I have a list in my head of who said what when they heard that I was diagnosed with Stage IV cancer. There were those whose words, presence and actions were real comforts. Then there were those who probably meant well, but totally missed the mark — and they are the reason for this list. To be sure, talking about a terminal diagnosis is one of the most emotionally fraught conversations you’ll ever have. It is devastating to hear from a loved one that they are dying. How you react to the news matters, yet most of us have no idea what to say when somebody we love shares their tragic news. In that spirit, I offer my own personal don’ts and dos.
DON’T say “let me know what you need.”
A generalized “call me for anything” is nice to hear, but understand that those of us who are really sick can only tolerate certain people washing our hair or driving us from a chemo session as we barf in a bucket en route. A good thing to text or email would be: “If there was one thing I could do today in your house or garden that would be helpful, what would it be?” and then be prepared to do it. Empty offers are just cruel.
Oh, and DON’T say nothing.
Saying nothing in the face of this sort of news is essentially selfish. Better to be too loving than slink away into your own fear of saying the wrong thing. It isn’t about you, sunshine.
DO make sure you ask if they can handle flowers or scent of any kind before showing up with lilies — or spritzed with Chanel No. 5.
Many medications create bizarre and shifting sensitivities, most of them to smells and flavours. Perfumes, flowers, cotton candy and even Spaghetti sauce have sent me to the bowl for a gag.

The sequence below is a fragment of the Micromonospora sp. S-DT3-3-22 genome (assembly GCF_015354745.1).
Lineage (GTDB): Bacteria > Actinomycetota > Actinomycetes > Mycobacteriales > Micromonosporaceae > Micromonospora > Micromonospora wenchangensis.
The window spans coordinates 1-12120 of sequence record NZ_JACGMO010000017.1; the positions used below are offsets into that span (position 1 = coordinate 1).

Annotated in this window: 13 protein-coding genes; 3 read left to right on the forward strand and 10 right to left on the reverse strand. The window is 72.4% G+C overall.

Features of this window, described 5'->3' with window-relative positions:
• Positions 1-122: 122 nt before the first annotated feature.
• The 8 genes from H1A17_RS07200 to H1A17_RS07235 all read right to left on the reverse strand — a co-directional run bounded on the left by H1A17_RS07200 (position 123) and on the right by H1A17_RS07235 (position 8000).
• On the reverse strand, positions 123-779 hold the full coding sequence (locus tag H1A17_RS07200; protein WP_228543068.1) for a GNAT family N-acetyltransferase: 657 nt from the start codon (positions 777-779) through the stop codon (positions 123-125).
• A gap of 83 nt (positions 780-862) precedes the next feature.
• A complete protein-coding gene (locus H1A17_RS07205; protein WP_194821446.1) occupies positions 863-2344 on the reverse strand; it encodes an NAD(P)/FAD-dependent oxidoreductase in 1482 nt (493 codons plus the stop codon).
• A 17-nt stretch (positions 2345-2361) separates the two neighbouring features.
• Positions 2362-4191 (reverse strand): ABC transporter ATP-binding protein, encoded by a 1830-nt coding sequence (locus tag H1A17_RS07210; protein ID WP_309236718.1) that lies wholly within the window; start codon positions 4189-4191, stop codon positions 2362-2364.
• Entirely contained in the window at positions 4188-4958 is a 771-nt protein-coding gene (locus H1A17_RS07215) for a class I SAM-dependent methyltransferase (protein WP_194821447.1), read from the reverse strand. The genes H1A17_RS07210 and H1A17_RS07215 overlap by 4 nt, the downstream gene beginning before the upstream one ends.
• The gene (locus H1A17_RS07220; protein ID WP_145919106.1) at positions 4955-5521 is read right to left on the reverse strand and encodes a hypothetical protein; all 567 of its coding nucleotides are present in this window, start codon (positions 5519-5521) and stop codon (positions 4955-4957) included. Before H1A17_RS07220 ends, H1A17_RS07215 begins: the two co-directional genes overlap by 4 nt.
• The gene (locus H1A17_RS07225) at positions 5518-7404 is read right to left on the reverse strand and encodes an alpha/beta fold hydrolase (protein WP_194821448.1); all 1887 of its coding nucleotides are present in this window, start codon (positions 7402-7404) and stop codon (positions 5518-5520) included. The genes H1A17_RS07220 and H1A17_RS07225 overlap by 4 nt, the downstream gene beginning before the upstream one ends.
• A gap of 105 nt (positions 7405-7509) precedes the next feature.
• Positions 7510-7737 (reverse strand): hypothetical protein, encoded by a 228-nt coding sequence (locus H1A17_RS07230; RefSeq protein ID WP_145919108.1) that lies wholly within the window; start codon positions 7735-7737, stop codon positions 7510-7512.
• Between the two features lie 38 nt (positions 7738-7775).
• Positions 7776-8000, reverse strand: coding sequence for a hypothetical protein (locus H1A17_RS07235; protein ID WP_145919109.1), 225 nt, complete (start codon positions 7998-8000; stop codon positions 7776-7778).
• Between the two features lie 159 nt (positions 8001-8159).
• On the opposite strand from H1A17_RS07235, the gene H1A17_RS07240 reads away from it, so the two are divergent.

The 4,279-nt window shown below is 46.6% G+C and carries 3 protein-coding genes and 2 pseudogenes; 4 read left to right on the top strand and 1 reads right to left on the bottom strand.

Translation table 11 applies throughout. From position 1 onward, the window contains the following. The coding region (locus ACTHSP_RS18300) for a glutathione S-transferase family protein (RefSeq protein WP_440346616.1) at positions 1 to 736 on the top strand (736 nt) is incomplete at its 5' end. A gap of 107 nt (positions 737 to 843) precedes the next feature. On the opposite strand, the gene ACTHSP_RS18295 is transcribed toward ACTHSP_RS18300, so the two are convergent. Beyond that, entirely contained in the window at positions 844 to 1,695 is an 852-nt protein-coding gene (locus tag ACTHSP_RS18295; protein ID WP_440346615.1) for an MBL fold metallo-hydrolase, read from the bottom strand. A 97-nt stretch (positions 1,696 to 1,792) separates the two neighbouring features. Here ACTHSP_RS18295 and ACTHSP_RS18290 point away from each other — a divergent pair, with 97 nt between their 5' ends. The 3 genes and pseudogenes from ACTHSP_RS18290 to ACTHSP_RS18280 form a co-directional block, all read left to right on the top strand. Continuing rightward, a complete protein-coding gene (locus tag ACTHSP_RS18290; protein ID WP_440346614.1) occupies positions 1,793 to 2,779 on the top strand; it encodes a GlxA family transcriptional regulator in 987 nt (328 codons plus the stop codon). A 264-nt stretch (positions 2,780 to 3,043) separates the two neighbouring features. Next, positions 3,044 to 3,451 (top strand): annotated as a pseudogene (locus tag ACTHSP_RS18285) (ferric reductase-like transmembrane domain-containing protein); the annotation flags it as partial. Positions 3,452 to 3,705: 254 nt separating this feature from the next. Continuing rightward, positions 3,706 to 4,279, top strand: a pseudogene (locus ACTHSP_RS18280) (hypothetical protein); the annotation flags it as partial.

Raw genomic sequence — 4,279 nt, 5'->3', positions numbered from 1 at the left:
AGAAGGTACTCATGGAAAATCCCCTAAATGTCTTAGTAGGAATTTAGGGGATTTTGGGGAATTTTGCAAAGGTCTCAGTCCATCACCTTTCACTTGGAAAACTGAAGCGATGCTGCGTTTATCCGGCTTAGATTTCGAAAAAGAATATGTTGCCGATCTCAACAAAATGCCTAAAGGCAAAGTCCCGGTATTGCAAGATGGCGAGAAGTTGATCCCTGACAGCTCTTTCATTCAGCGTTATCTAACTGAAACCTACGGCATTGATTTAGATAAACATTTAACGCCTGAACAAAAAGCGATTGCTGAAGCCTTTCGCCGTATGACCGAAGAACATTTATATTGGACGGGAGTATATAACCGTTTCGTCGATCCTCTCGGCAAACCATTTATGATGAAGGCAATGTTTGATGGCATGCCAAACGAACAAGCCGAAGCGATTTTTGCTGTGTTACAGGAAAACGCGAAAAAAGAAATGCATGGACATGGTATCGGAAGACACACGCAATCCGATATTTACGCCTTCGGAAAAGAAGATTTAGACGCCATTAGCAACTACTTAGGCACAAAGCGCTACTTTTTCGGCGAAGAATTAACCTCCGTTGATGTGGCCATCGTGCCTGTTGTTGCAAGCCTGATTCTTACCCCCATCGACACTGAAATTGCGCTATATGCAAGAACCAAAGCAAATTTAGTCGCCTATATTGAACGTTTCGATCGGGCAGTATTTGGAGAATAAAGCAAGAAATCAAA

DON’T pelt them with 20 questions.
I know that for some people getting all the gory details is the only way they can absorb the news. But detailed questions can be exhausting to answer. Never, never ask how much time they have left. There is a really good chance that, like me, I told the doctor I didn’t want his estimate. A good question might be “What is the plan for your treatment?” then let them talk.
DO notice when they are tired, and leave.
Are they blinking longer? Shifting uncomfortably? Maybe they don’t want to admit being tired or unable to stay up. Notice, and then make a loving and speedy exit.
DON’T touch them without permission.
Sound strange? Consider this: Maybe they are just barely holding it together and leaning on you in that moment might result in a meltdown they can’t bear. Depending on your relationship, you might want to ask them if they would like a hug, and be ok with whatever their answer is.
DO let them know they are loved (idiosyncrasies and all).
Nothing made me happier than people finding ways to make me feel valued — one friend bought me a frame with a wine-stained page in it that read “Write drunk, edit sober,” and another brought me a “Wonder Woman” blanket. The most empathic ones know to spend time reminiscing with me, and not to talk too much about the future.
Lastly, DO manage your emotions.
You are hurting — it’s understandable. But please don’t burst into tears. That puts on the onus on the terminally ill person to comfort you. Just no. Unless you are their child, spouse, or mother you need to be there for them and not indulge in your own emotional drama.
Magnolia Ripkin is sort of like your mouthy aunt who drinks too much and tells you how to run your life, except funny… well mostly funny…like a cold glass of water in the face. She writes a flagrantly offensive blog at Magnolia Ripkin Advice Blog, answering pressing questions about business, personal development and parenting. She is the Editor in Chief at BluntMoms. Other places to find her: Huffington Post, The Mighty and Modern Loss. You can also check her out in ”I Just Want To Be Alone,” and “Martinis and Motherhood, Tales of Wonder, Woe and WTF.”
Modern Loss is not a therapeutic adviser; this piece should only be used as a guide. Users should verify the veracity and appropriateness of the information posted on the site with his or her own therapeutic adviser.